Update: It has now been confirmed. Senator Stevens was on the plane and is confirmed to have died in the crash. More information here.
Dave Dittman, a former aide and longtime family friend of former Sen. Ted Stevens, says Stevens was killed in a plane crash near Dillingham Monday night. Dittman says he received a call overnight Monday that said the former senator was dead. Nine people were on board, including former NASA Chief Sean O'Keefe. Five people were killed in the crash, but other identities were not known, nor are the conditions of the survivors.
Update #2: Former NASA administrator Sean O'Keefe and his son were also on board the plane. MSNBC reports:
Nine people were on board, including Stevens and former NASA Administrator Sean O’Keefe and his son Kevin, officials said. Sources close to the family told NBC News that Sean O’Keefe suffered a broken pelvis and other bones and was expected to survive, as was his son.
Update #3: White House statement on Sen. Stevens' death
Please be respectful with your comments. Thank you.
Alaska reporter Shannyn Moore has been sending information via Twitter regarding a crash in Dillingham, Alaska carrying 8 passengers. According to reports, Ted Stevens may have been one of those on board.
Severe weather has hampered the rescue operation for eight people believed to be on board a GCI-owned aircraft that crashed near Dillingham on Monday night with possible fatalities, according to state and federal officials.
The Alaska Air National Guard was called to the area about 20 miles north of Dillingham at about 7 p.m. after a passing aircraft saw the wreckage, spokesman Maj. Guy Hayes said. Eight people were reported to be on board the aircraft, though their status wasn't immediately known, he said. There were possible fatalities, he said.
The story on ADN has been updated with this information about Sen. Ted Stevens:
The aircraft, which was reported overdue, bears the tail number N455A, according to the Federal Aviation Administration. That aircraft is a 1957 DeHavilland DHC-3 Otter registered to GCI, according to FAA records. The FAA did not immediately provide other information about how it knows that this is the aircraft.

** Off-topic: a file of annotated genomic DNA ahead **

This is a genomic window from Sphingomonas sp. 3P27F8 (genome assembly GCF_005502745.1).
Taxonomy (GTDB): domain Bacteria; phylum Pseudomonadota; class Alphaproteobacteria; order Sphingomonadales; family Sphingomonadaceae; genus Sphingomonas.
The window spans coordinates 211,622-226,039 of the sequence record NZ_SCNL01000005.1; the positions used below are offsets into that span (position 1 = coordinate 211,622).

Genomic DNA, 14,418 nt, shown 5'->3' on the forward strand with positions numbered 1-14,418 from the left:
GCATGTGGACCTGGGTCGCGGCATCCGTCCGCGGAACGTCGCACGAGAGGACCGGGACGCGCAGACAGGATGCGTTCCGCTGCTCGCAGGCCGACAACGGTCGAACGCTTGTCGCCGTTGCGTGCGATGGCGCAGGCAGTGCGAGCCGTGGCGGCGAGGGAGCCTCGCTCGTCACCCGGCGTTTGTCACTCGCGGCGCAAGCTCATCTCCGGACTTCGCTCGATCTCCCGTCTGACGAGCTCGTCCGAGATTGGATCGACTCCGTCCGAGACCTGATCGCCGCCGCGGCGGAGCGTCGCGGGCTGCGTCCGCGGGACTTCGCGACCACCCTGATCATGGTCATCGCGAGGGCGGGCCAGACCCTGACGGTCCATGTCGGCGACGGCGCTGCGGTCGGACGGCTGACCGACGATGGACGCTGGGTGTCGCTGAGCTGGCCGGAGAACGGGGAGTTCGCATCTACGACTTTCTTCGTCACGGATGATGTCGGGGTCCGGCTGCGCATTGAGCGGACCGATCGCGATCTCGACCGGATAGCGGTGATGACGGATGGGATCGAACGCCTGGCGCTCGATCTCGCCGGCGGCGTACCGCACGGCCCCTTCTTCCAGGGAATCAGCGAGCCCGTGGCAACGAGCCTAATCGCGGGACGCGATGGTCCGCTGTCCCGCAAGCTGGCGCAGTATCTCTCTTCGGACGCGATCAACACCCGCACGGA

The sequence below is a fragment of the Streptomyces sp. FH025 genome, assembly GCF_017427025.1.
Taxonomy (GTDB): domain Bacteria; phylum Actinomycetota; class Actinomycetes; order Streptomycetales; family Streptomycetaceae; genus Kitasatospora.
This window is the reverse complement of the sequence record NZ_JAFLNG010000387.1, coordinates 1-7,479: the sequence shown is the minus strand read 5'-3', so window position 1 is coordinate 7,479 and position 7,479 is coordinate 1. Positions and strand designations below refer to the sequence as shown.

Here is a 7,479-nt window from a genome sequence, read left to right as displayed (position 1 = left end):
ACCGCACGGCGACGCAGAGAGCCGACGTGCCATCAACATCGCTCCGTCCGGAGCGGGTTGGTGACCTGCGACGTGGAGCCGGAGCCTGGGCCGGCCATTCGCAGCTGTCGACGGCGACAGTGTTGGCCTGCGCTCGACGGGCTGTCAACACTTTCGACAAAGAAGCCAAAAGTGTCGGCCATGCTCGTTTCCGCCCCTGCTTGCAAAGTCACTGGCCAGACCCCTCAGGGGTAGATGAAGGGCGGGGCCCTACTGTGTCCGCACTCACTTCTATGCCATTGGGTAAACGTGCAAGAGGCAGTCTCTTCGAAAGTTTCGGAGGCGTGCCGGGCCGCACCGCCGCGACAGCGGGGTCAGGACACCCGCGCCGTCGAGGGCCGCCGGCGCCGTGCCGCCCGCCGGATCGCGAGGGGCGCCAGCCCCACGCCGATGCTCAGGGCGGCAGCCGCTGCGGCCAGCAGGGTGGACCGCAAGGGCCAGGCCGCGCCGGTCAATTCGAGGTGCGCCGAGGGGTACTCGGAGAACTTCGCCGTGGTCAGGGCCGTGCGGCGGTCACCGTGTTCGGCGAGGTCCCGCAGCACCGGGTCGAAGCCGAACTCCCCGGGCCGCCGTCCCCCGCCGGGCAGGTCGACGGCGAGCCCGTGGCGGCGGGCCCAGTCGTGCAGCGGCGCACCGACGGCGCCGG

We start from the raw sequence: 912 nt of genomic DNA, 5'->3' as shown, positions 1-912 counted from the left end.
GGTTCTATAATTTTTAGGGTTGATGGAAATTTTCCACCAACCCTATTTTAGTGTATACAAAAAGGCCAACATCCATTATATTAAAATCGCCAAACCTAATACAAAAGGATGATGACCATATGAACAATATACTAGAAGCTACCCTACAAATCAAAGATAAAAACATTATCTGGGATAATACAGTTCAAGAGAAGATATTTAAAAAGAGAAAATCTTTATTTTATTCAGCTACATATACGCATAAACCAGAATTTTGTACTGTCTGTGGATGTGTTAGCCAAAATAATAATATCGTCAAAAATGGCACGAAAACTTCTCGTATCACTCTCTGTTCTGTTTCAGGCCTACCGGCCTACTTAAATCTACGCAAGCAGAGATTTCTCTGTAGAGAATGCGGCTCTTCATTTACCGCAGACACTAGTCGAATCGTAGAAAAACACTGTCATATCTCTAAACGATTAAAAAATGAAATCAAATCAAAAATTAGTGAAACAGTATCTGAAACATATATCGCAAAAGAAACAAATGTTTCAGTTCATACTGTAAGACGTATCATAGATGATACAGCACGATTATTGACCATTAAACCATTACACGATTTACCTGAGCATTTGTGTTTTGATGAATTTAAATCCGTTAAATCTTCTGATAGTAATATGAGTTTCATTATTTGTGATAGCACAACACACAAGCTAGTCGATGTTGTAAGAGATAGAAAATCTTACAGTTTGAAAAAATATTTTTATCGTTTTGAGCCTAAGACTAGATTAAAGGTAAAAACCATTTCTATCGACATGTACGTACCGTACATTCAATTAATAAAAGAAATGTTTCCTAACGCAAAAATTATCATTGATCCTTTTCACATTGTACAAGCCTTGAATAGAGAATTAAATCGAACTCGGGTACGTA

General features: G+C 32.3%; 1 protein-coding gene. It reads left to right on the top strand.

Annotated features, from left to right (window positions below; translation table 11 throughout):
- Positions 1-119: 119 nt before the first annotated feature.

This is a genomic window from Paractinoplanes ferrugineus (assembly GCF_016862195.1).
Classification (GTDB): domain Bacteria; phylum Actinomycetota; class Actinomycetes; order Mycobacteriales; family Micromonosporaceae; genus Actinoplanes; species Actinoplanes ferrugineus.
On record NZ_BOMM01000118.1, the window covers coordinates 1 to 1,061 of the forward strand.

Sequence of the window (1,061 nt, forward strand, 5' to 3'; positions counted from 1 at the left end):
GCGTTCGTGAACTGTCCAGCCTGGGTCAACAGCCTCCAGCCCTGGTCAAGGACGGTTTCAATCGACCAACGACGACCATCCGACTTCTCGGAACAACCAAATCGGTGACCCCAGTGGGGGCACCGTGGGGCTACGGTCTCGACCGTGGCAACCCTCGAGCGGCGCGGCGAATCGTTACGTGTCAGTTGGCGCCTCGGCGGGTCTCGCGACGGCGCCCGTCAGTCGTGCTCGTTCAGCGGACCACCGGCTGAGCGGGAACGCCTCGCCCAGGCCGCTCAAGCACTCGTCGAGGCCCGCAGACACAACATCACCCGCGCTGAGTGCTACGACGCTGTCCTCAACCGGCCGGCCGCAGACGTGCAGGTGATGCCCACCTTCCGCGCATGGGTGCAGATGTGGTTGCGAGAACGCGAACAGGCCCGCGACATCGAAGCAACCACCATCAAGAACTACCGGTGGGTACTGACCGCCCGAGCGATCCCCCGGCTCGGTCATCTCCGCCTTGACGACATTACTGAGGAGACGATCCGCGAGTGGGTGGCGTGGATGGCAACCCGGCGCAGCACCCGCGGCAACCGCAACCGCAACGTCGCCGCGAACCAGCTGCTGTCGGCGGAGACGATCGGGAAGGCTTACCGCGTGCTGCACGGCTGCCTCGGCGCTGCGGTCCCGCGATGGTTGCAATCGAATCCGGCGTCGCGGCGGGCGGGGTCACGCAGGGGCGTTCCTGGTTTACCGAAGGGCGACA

Friends of former U.S. Sen. Ted Stevens said he was traveling Monday to the GCI-owned Agulowak Lodge near Lake Aleknagik, and they were concerned for him.
A woman who answered the phone at the Anchorage home of retired Air Force Gen. Joe Ralston, a good friend of Stevens, said Ralston was with Stevens' wife, Catherine, comforting her and trying to find out what was going on.
No one answered the phone at the homes of Stevens' daughter, Susan Covich, in Kenai, or his son, Ben, in Anchorage.
This photo matches the number of the airplane mentioned in the article.
Also, Todd Walker of KTUU Channel 2 reports:
Just spoke to Ben Stevens' family, they have no comment right now
The Air National Guard just released this statement:
The Alaska Air National Guard is responding to a plane crash 17-miles north of Dillingham that occurred Monday night.
The Air Force 11th Rescue Coordination Center, manned by Alaska National Guardsmen, was contacted by Dillingham Flight Service after a Good Samaritan spotted a downed aircraft around 7 p.m.
The Alaska Air National Guard's 210th, 211th and 212th Rescue Squadrons were alerted and are currently battling inclement weather en-route to the scene. They are expected to arrive at the plane crash site sometime after midnight.
The plane was reportedly carrying eight passengers and there are potential fatalities.
According to the RCC, there are five Good Samaritan medical personnel on scene assisting the plane crash victims.
More as it develops.